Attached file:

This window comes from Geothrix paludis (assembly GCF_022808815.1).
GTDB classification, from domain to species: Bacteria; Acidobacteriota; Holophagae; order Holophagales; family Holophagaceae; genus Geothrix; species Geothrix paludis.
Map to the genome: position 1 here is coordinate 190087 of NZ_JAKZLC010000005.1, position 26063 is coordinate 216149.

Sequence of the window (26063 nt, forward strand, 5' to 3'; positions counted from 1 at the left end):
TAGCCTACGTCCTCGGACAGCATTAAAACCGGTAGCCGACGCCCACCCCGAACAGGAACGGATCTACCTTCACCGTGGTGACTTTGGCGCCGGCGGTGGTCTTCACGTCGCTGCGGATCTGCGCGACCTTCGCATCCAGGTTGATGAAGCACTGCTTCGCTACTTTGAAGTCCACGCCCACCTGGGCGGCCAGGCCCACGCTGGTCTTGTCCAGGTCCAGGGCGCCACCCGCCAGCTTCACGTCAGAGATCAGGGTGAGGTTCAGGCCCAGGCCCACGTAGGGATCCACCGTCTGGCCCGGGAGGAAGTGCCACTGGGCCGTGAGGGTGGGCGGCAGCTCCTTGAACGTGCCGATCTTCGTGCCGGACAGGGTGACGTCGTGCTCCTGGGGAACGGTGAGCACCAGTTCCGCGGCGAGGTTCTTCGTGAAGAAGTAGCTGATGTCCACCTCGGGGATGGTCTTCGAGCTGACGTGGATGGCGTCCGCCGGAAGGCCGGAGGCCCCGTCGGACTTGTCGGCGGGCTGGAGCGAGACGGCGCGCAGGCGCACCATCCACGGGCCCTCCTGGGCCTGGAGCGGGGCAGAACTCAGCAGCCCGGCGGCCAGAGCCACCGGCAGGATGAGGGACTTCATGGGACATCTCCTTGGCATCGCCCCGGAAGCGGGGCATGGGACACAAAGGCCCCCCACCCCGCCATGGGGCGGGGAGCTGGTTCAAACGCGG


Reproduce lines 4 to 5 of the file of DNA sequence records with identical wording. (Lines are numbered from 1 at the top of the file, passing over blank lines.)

Sequence of the window (26063 nt, forward strand, 5' to 3'; positions counted from 1 at the left end):
TAGCCTACGTCCTCGGACAGCATTAAAACCGGTAGCCGACGCCCACCCCGAACAGGAACGGATCTACCTTCACCGTGGTGACTTTGGCGCCGGCGGTGGTCTTCACGTCGCTGCGGATCTGCGCGACCTTCGCATCCAGGTTGATGAAGCACTGCTTCGCTACTTTGAAGTCCACGCCCACCTGGGCGGCCAGGCCCACGCTGGTCTTGTCCAGGTCCAGGGCGCCACCCGCCAGCTTCACGTCAGAGATCAGGGTGAGGTTCAGGCCCAGGCCCACGTAGGGATCCACCGTCTGGCCCGGGAGGAAGTGCCACTGGGCCGTGAGGGTGGGCGGCAGCTCCTTGAACGTGCCGATCTTCGTGCCGGACAGGGTGACGTCGTGCTCCTGGGGAACGGTGAGCACCAGTTCCGCGGCGAGGTTCTTCGTGAAGAAGTAGCTGATGTCCACCTCGGGGATGGTCTTCGAGCTGACGTGGATGGCGTCCGCCGGAAGGCCGGAGGCCCCGTCGGACTTGTCGGCGGGCTGGAGCGAGACGGCGCGCAGGCGCACCATCCACGGGCCCTCCTGGGCCTGGAGCGGGGCAGAACTCAGCAGCCCGGCGGCCAGAGCCACCGGCAGGATGAGGGACTTCATGGGACATCTCCTTGGCATCGCCCCGGAAGCGGGGCATGGGACACAAAGGCCCCCCACCCCGCCATGGGGCGGGGAGCTGGTTCAAACGCGG